“Every story is a love story.”–Nora Mars, Evil Love, (1962)
Nora Mars–glamour girl, star of stage and screen, B-movie goddess–has slowly aged out of mainstream popularity and quickly slipped into a coma. Kn “Every story is a love story.”–Nora Mars, Evil Love, (1962)
Nora Mars–glamour girl, star of stage and screen, B-movie goddess–has slowly aged out of mainstream popularity and quickly slipped into a coma. Known as much for her astonishing looks, her five husbands, and her way with words (“I’m all for love at first sight. It saves a lot of time”) as for her movie career, Nora Mars has been a tabloid’s dream diva.
Marie Brown, the heroine of Jenny McPhee’s debut novel The Center of Things, is everything that Nora is not: too tall, too plain, too unmarried, and always too early. But she also happens to be Nora’s number-one fan and knows enough to use the star’s untimely near-death to advance her own career at the Gotham City Star by insisting on writing her obit. Along the way she meets the charismatic Rex Mars, Nora Mars’s husband number-three, and struggles between reportorial integrity and plain old lust. But Marie also has a secret life: She spends every free moment at the library, pursuing her fascination with physics. Here she meets the strange, intriguing Marco Trentadue, a “freelance intellectual” who bears a striking resemblance to Peter Lorre. While Marie is drawn more and more to Rex, she gradually finds Marco to be the stranger attractor.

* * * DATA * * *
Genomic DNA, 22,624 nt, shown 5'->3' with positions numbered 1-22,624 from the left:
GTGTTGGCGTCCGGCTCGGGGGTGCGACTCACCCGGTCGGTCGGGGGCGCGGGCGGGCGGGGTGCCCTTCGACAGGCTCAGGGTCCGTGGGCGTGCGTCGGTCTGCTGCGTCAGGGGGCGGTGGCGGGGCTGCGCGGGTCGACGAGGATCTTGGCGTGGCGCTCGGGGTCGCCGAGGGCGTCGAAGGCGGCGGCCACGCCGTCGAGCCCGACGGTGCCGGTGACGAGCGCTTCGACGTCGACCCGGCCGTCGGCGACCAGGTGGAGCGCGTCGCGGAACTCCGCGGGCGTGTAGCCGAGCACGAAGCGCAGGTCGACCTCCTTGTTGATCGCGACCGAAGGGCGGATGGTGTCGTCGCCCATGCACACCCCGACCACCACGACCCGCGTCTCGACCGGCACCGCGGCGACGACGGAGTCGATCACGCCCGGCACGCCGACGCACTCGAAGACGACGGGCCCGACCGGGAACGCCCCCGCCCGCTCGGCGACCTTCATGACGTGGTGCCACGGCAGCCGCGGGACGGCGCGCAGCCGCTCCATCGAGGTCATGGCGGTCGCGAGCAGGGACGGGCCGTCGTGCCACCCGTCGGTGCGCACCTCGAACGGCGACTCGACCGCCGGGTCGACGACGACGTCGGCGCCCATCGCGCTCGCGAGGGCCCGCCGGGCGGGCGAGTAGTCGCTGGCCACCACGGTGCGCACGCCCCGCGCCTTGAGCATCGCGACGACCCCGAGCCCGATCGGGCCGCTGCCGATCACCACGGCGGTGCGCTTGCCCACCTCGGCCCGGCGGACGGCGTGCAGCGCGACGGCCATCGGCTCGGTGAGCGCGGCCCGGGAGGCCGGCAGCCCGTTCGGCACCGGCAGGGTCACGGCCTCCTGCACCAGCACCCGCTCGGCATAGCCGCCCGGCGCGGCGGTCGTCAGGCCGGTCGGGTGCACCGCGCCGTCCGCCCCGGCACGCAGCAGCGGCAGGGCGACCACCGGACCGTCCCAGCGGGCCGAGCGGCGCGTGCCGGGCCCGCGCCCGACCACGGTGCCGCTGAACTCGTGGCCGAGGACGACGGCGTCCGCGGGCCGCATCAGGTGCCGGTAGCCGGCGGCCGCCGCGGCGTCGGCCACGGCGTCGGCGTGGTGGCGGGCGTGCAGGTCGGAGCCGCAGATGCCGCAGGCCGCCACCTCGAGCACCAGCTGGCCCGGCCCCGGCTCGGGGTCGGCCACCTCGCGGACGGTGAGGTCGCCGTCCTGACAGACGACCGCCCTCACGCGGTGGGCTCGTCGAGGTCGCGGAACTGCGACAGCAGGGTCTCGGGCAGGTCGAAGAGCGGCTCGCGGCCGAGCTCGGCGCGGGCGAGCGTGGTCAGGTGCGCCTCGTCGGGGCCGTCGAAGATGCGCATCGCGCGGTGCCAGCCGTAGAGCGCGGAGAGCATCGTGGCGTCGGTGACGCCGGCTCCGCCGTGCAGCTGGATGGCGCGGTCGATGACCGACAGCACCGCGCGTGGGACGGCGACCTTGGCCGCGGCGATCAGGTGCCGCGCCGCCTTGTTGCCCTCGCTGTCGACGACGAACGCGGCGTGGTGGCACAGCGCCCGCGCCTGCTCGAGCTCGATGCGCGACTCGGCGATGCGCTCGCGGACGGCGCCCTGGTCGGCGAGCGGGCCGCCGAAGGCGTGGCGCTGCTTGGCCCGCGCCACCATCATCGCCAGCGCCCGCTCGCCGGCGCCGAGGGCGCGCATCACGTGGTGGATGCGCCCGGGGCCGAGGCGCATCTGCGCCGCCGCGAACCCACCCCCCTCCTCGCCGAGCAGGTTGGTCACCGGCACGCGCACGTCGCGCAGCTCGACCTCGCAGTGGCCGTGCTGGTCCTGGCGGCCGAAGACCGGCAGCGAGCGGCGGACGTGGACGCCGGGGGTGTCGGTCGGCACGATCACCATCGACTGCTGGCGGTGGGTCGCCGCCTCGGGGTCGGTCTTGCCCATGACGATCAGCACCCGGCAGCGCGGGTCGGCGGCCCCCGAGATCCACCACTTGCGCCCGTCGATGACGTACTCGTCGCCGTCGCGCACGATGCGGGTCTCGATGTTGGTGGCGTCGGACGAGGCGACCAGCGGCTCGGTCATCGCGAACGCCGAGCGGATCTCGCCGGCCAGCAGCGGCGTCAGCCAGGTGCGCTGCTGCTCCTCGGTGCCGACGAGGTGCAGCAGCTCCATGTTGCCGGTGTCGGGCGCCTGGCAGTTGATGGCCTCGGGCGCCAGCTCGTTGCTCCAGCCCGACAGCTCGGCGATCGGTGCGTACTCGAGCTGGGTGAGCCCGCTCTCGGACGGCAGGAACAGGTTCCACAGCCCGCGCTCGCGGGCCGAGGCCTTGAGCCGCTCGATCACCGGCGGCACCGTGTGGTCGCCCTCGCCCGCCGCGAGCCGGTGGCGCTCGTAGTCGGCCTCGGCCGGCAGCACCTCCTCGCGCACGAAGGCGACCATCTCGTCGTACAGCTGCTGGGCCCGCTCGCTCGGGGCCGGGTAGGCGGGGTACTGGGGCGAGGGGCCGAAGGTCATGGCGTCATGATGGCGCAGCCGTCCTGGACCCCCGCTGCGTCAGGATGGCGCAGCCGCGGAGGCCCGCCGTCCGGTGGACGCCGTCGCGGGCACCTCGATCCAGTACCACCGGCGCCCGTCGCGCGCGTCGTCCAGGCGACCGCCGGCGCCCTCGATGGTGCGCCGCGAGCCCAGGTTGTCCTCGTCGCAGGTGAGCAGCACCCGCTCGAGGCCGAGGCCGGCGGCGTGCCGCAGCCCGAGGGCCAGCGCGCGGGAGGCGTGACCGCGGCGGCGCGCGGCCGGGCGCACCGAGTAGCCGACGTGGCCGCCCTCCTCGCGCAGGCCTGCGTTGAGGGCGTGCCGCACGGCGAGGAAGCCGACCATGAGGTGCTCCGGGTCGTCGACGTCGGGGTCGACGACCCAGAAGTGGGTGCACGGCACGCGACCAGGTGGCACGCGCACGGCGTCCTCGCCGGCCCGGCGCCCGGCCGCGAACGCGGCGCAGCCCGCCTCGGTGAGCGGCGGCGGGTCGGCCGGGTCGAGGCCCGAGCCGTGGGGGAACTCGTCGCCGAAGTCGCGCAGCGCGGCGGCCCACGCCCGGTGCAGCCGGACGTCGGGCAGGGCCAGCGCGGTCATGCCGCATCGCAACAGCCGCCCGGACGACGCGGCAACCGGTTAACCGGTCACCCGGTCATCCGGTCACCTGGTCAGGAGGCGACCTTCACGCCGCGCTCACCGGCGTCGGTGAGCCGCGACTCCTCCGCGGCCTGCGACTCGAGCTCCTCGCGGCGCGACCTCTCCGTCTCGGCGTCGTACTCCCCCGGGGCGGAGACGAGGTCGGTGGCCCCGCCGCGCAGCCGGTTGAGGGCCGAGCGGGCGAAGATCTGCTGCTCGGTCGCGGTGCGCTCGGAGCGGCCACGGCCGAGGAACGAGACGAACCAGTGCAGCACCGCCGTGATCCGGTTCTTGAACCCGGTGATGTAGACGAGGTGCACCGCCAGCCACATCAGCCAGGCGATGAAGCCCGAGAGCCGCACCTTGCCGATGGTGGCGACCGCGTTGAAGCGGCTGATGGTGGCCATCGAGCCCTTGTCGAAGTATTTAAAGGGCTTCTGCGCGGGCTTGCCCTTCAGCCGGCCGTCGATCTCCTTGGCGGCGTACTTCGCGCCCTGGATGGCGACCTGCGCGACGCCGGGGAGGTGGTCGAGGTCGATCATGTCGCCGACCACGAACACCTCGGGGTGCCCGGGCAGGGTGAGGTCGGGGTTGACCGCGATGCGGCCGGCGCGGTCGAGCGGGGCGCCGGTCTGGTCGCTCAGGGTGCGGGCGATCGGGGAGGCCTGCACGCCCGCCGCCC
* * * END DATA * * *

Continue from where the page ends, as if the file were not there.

Interweaving vignettes from Marie’s past, movie lore and lines, and metaphorical physics, Jenny McPhee limns the randomness of everyday life, the conflicting pulls of libido and intellect, and the choices–conscious or not–that shape the search for true love.